Dr. Watt: Is it really deeply ridiculed in North America? What I have observed is that in the UK and the European Continent, parapsychologists have tended to situate themselves within established academia – for instance in psychology departments within respected universities. In this way, they can show their colleagues at first hand that they are responsible and careful researchers. That tends to open minds and open doors much in the same way that racial prejudice can disappear when people of different races get to know each other as individuals. In the US, there is a greater tendency for research units to be independent, which leads to more of an ‘us and them’ mentality, and in my view breeds mutual distrust and misunderstanding.
Richard: How large a role do you feel skepticism plays in paranormal research?
Dr. Watt: Depends on what you mean by skepticism.
If you’re referring to organisations such as those led by Paul Kurtz (now deceased) and James Randi, in the last couple of decades I think they’ve turned their attention away from academic parapsychology. I regard this as a tacit admission that we are doing good science and there are easier targets for these groups now, such as climate change deniers, homeopaths, and creationists.
If you mean skepticism in the dictionary sense of the word (‘questioning’) then I think that is absolutely crucial to parapsychology. If someone makes a claim, the proper skeptical response is to ask ‘how do you know that?’. Parapsychologists are often their own best critics, and questioning in this way leads to improved standards of research.
Richard: Can you tell us about your work in precognitive dream experiences?
Dr. Watt: I’m fortunate enough to have won funding from the Perrott-Warrick Fund to investigate psychological and parapsychological aspects of precognitive dream experiences. Some of this work has looked at how selective recall, propensity to see correspondences, and implicit awareness, may lead to an increased frequency of such experiences. I’ve also been testing the idea that people’s dreams genuinely can predict future events. So far I haven’t found support for this hypothesis, but I’m still working on it! Even if there are psychological explanations for some precognitive dream experiences, logically that does not rule out the possibility that paranormal factors may operate in other cases.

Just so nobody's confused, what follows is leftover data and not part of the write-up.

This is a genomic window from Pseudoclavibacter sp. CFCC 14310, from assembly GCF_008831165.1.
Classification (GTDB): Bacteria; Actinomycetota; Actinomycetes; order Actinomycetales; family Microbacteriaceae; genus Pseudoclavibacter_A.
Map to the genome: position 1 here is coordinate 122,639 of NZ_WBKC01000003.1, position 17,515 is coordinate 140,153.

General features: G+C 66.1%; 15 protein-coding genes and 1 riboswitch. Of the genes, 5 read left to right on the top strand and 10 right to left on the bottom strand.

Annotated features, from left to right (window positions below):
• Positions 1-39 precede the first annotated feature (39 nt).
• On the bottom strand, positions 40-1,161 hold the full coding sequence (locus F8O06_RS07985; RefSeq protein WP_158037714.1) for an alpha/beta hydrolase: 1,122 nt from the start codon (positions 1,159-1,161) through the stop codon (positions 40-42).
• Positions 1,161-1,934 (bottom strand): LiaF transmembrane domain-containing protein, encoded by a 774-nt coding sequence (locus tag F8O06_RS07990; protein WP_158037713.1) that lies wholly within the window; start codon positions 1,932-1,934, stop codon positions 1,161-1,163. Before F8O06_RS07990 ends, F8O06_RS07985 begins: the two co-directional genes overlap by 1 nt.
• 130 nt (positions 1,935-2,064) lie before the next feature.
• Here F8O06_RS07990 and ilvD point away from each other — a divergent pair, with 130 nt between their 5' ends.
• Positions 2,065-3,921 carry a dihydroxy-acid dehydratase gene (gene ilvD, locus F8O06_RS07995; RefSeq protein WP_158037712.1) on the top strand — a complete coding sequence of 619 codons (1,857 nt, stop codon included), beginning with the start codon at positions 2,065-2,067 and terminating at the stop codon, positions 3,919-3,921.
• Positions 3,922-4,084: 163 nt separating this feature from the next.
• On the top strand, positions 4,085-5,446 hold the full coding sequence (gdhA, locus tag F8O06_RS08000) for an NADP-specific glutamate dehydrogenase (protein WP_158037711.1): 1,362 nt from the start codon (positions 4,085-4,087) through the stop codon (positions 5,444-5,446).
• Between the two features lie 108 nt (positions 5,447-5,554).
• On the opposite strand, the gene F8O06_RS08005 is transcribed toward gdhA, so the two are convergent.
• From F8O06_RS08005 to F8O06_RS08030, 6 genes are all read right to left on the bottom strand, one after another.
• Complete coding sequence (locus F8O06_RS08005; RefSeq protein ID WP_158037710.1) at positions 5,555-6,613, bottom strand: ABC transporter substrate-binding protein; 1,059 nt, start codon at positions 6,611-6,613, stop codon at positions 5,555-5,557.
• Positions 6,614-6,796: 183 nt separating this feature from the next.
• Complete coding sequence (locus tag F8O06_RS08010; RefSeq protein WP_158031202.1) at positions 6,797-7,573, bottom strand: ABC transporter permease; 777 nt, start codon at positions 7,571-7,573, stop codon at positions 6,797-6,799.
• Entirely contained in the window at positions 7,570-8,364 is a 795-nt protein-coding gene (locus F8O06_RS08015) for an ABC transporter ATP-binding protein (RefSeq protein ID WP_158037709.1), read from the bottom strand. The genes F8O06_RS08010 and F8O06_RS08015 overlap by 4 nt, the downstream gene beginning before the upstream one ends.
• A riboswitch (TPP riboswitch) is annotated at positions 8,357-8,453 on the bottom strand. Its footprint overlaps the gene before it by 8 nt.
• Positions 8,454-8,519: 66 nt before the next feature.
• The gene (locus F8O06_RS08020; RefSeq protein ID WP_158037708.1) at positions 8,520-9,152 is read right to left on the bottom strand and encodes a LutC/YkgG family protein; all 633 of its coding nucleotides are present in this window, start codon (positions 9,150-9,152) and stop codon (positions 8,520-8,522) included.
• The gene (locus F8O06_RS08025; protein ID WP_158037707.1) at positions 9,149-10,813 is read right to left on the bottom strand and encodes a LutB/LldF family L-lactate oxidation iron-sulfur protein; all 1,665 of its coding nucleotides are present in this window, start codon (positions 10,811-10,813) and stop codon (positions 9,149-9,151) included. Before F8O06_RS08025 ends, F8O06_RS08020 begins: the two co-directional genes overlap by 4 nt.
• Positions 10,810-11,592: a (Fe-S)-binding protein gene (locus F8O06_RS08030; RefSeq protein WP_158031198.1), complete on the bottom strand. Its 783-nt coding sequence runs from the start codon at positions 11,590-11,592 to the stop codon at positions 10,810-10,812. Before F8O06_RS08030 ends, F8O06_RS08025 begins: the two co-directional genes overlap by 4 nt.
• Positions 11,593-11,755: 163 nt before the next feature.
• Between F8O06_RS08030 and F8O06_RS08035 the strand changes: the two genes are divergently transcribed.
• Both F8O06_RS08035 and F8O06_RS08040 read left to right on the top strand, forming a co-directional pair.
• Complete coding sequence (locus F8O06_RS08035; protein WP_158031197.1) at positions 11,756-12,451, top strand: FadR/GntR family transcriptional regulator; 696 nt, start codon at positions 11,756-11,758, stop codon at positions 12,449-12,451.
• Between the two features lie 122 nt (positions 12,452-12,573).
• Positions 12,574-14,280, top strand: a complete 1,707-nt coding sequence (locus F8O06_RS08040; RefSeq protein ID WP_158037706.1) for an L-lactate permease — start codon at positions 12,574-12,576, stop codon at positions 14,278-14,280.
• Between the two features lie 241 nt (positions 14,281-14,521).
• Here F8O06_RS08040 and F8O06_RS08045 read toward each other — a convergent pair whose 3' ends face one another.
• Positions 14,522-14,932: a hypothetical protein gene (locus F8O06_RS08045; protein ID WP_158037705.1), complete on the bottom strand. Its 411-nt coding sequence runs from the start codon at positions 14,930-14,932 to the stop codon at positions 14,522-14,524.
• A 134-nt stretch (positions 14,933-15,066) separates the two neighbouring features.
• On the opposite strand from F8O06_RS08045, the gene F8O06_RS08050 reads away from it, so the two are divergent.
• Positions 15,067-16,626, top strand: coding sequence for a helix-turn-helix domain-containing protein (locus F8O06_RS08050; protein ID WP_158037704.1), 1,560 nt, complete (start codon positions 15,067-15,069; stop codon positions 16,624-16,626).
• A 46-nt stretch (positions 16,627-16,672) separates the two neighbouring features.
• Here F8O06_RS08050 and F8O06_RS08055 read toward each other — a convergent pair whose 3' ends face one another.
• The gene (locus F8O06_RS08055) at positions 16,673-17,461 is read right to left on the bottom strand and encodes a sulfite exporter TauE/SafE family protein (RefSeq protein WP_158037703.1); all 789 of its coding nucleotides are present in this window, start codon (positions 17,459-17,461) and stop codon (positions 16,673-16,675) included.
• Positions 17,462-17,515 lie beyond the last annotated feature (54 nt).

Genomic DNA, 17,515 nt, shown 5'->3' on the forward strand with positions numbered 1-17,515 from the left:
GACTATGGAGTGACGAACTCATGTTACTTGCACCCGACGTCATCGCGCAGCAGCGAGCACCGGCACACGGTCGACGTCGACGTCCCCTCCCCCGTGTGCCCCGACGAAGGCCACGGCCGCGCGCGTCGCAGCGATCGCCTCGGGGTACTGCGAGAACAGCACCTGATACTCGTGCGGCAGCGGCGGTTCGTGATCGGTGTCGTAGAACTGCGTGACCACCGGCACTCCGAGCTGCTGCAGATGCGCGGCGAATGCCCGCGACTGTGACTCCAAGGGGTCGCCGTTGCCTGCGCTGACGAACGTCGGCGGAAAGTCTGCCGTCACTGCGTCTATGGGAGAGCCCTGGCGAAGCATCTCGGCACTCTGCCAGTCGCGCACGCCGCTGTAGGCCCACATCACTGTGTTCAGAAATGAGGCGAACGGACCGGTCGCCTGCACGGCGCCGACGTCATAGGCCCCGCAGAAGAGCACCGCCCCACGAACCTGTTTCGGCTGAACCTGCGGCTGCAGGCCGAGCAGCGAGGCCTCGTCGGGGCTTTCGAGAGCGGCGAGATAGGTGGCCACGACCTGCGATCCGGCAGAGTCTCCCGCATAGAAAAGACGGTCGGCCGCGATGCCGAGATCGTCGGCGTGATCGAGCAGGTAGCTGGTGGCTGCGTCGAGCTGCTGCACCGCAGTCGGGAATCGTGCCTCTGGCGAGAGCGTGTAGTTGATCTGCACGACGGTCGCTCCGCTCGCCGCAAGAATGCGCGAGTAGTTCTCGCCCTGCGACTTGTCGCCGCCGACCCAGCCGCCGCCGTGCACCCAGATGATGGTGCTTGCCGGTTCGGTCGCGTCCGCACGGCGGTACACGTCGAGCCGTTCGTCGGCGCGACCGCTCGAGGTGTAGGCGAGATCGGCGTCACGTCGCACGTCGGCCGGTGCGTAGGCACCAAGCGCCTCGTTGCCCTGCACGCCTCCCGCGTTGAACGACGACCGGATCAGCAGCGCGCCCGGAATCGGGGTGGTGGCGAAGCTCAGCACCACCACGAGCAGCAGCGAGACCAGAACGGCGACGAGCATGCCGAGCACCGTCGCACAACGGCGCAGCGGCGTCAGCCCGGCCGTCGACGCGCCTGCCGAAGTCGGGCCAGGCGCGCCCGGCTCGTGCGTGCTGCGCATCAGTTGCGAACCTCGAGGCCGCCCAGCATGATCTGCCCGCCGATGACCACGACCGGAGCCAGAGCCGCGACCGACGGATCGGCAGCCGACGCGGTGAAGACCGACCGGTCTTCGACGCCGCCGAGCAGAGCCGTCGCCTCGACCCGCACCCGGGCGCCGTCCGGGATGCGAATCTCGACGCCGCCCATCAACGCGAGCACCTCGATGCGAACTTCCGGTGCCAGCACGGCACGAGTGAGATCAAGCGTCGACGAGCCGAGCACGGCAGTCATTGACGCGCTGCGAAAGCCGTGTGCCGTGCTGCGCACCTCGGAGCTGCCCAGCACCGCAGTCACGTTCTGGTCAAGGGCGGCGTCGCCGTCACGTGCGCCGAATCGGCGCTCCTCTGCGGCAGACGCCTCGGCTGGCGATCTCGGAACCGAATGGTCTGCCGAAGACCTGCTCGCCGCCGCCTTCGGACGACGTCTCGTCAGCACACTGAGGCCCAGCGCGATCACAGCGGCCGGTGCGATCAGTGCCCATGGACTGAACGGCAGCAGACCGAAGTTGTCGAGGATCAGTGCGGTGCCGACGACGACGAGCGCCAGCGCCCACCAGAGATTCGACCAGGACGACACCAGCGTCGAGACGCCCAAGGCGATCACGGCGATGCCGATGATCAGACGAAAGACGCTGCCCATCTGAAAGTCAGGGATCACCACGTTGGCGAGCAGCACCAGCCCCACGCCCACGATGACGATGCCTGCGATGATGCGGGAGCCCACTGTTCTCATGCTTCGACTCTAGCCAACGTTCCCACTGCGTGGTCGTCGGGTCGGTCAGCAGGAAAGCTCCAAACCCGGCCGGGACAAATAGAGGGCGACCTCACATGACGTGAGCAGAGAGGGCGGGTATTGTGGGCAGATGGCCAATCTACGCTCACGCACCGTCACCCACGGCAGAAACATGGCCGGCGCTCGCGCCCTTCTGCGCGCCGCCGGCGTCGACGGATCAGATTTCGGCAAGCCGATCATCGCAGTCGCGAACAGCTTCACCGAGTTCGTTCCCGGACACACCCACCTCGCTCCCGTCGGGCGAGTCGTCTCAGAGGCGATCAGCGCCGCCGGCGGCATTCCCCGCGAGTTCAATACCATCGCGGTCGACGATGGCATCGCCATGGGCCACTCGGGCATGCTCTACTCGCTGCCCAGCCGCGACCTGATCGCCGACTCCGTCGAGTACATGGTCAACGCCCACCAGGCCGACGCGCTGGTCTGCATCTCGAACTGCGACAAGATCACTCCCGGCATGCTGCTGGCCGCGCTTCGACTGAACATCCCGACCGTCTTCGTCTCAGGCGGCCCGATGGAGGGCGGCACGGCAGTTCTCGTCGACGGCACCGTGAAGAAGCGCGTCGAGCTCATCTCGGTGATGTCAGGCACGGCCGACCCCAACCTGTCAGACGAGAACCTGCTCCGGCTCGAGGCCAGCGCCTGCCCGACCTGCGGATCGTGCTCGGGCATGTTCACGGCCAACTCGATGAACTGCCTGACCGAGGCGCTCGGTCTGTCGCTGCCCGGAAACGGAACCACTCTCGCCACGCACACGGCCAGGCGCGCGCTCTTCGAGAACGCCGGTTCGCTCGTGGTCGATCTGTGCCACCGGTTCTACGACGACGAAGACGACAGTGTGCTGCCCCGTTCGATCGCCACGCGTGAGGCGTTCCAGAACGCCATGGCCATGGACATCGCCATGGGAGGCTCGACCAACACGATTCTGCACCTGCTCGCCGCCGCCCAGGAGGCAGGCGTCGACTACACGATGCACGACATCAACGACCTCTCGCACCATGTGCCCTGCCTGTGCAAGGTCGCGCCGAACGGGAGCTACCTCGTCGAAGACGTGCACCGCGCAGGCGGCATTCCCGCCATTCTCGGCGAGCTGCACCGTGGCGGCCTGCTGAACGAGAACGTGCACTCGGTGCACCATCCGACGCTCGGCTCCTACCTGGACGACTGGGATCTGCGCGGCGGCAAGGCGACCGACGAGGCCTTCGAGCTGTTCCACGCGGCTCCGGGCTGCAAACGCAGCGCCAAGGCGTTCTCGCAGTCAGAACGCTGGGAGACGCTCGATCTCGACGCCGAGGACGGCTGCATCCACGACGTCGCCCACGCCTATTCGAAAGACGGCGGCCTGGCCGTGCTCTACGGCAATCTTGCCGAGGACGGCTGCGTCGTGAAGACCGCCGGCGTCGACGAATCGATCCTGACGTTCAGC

Richard: Can you tell us about the fascinating work you did on the Psychology of Paranormal Beliefs and Experiences?
Dr. Watt: One study in particular built upon previous research that suggested that, for some individuals, paranormal belief may develop because it satisfies a motivation they have to feel in control of their environment. I asked people to report how much control they had felt as a child (for instance, moving house often, living in a large and chaotic household, having divorcing parents can all lead a child to feel a lack of control.) I found that those who reported less childhood control also reported higher levels of paranormal belief. It doesn’t prove that the two are causally connected, but it does support the hypothesis that the two are linked somehow. There is evidence elsewhere that superstitious beliefs are held more strongly in areas that are risky to live in, for instance if it is dangerous to hunt for food, or if one is at risk of missile attack. Again, these beliefs tend to give us a comforting sense of control.
Richard: Do you feel there could be a next book from you on parapsychology in the future?
Dr. Watt: Funny you should say that – I’ve just had an offer from a publisher, but can’t discuss it at the moment. Watch this space!
Richard: Any parting thoughts you wish to express to the readers?
Dr. Watt: Keep questioning!